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Volume 35, Issue 4 (2006)

Of Helping and Measuring for Early Childhood Intervention: Reflections on Issues and School Psychology's Role

pp. 615—620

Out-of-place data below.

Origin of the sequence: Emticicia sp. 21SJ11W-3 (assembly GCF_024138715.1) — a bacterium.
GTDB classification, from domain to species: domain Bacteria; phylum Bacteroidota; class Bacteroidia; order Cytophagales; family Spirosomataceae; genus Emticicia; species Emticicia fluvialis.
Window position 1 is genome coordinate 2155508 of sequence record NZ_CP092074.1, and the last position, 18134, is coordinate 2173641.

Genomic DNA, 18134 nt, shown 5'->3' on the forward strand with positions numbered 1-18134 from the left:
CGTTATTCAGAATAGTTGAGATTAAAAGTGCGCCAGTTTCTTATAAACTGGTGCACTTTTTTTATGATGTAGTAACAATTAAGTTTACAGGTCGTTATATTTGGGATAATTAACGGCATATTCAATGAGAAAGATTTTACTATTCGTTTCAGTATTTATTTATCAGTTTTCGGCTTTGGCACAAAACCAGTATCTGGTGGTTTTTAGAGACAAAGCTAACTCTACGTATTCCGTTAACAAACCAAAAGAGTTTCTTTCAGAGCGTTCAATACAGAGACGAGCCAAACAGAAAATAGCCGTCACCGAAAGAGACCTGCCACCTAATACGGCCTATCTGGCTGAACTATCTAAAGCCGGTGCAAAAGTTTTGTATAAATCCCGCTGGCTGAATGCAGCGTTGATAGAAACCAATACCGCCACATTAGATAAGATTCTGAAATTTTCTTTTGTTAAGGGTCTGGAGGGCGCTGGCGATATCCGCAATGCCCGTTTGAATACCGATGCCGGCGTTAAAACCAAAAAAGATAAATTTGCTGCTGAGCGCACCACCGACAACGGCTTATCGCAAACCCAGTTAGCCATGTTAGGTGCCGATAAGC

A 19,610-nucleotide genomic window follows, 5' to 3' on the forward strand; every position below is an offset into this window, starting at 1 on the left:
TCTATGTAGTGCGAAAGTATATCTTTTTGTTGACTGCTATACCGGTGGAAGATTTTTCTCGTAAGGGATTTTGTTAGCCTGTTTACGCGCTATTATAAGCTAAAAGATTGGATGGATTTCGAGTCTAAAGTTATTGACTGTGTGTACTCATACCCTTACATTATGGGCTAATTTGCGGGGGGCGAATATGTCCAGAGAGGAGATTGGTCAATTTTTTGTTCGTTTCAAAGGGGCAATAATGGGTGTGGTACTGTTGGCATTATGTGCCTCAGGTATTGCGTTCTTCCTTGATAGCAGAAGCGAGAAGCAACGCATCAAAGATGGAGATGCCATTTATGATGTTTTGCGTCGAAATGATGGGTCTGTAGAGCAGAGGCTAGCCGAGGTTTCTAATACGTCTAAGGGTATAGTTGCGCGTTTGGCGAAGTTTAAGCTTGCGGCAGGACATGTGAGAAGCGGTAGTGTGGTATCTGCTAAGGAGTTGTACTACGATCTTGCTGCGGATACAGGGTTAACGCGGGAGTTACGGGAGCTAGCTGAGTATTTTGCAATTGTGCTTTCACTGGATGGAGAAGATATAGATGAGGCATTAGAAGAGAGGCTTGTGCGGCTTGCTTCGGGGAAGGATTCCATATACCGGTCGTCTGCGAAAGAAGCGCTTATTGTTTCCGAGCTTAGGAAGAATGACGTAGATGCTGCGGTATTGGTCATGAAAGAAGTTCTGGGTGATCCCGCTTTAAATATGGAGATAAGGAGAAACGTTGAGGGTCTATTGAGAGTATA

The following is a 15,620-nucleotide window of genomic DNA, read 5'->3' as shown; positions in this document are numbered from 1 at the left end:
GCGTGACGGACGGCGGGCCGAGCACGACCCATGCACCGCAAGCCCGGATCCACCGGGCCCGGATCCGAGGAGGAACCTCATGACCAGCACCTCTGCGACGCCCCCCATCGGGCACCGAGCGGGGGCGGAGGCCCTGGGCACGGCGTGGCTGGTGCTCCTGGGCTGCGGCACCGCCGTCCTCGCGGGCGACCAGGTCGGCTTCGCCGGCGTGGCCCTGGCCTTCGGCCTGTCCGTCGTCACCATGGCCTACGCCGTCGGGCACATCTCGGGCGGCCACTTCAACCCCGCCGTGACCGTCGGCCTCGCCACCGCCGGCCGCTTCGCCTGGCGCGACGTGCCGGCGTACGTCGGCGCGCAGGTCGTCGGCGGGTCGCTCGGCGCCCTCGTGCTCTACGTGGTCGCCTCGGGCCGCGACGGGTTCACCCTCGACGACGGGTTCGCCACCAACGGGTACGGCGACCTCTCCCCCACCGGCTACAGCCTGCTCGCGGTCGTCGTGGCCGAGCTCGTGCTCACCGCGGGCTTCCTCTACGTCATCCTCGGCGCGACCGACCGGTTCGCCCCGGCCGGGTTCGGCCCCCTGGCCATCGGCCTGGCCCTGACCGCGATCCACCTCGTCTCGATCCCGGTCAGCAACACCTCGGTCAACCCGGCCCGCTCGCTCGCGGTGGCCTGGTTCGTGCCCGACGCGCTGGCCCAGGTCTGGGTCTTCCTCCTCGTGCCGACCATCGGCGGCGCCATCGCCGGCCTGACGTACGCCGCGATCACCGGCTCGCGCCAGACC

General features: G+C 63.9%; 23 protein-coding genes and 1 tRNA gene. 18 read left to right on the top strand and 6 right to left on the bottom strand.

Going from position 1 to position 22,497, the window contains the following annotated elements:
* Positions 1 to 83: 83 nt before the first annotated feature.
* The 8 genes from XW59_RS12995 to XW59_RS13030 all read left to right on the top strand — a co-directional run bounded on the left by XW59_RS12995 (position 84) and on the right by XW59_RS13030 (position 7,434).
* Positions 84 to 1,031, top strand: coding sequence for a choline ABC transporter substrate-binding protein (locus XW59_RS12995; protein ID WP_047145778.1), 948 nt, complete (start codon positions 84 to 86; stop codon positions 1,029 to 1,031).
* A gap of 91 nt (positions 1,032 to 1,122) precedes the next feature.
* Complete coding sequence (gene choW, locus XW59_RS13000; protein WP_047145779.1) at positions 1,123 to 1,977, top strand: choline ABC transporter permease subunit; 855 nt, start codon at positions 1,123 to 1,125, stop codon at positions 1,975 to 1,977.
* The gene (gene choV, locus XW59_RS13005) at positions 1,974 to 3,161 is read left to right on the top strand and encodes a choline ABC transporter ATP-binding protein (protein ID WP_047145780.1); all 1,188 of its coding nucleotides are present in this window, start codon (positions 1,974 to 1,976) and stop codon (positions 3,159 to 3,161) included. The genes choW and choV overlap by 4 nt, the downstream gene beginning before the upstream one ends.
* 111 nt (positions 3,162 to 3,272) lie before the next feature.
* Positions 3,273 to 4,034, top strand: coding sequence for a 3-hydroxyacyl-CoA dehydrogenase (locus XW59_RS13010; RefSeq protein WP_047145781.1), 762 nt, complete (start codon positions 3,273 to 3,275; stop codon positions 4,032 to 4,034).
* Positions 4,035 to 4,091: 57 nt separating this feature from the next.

The current issue of School Psychology Review is devoted to the topic of early identification and intervention to accelerate learning for young children. Simply, it is about helping, measuring, and measuring the helping for young children at risk. This topic, aimed at school psychology practice, is timely and important given the intersecting national movements for high-quality early childhood care and education, and for accountability in child outcomes. As the included articles allude, however, this topic is not simply about the practices of measurement and intervention with young children; rather, the undercurrents reveal critical issues far more complex and broad. These undercurrents reflect not only contradictions in the early childhood fields themselves, but also fundamental differences among traditional school psychology perspectives and practices and the unique philosophy and recommended practice standards for early childhood professionals. Even the constructs of early identification, intervention, acceleration, and directive learning clash when applied to early childhood care and education.

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